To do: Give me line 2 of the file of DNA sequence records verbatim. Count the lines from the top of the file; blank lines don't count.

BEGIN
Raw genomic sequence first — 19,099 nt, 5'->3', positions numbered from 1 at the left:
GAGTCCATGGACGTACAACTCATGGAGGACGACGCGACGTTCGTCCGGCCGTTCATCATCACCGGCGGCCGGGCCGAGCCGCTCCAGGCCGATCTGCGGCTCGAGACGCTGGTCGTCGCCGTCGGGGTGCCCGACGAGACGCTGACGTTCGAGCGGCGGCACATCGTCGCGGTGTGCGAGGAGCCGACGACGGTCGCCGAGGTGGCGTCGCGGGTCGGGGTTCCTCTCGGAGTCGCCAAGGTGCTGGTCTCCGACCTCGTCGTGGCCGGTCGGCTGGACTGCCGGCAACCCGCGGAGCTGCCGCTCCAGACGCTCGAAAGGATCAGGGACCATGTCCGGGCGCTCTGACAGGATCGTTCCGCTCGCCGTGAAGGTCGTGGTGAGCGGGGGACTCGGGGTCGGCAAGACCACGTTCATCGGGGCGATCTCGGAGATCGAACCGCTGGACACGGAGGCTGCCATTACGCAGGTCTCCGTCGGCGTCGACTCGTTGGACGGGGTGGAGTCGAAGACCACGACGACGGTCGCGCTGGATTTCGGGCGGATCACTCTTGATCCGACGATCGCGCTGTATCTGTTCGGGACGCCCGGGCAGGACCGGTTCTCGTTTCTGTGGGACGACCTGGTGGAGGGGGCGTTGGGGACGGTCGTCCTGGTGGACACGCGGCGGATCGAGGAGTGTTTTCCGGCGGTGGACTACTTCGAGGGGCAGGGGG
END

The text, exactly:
GAGTCCATGGACGTACAACTCATGGAGGACGACGCGACGTTCGTCCGGCCGTTCATCATCACCGGCGGCCGGGCCGAGCCGCTCCAGGCCGATCTGCGGCTCGAGACGCTGGTCGTCGCCGTCGGGGTGCCCGACGAGACGCTGACGTTCGAGCGGCGGCACATCGTCGCGGTGTGCGAGGAGCCGACGACGGTCGCCGAGGTGGCGTCGCGGGTCGGGGTTCCTCTCGGAGTCGCCAAGGTGCTGGTCTCCGACCTCGTCGTGGCCGGTCGGCTGGACTGCCGGCAACCCGCGGAGCTGCCGCTCCAGACGCTCGAAAGGATCAGGGACCATGTCCGGGCGCTCTGACAGGATCGTTCCGCTCGCCGTGAAGGTCGTGGTGAGCGGGGGACTCGGGGTCGGCAAGACCACGTTCATCGGGGCGATCTCGGAGATCGAACCGCTGGACACGGAGGCTGCCATTACGCAGGTCTCCGTCGGCGTCGACTCGTTGGACGGGGTGGAGTCGAAGACCACGACGACGGTCGCGCTGGATTTCGGGCGGATCACTCTTGATCCGACGATCGCGCTGTATCTGTTCGGGACGCCCGGGCAGGACCGGTTCTCGTTTCTGTGGGACGACCTGGTGGAGGGGGCGTTGGGGACGGTCGTCCTGGTGGACACGCGGCGGATCGAGGAGTGTTTTCCGGCGGTGGACTACTTCGAGGGGCAGGGGG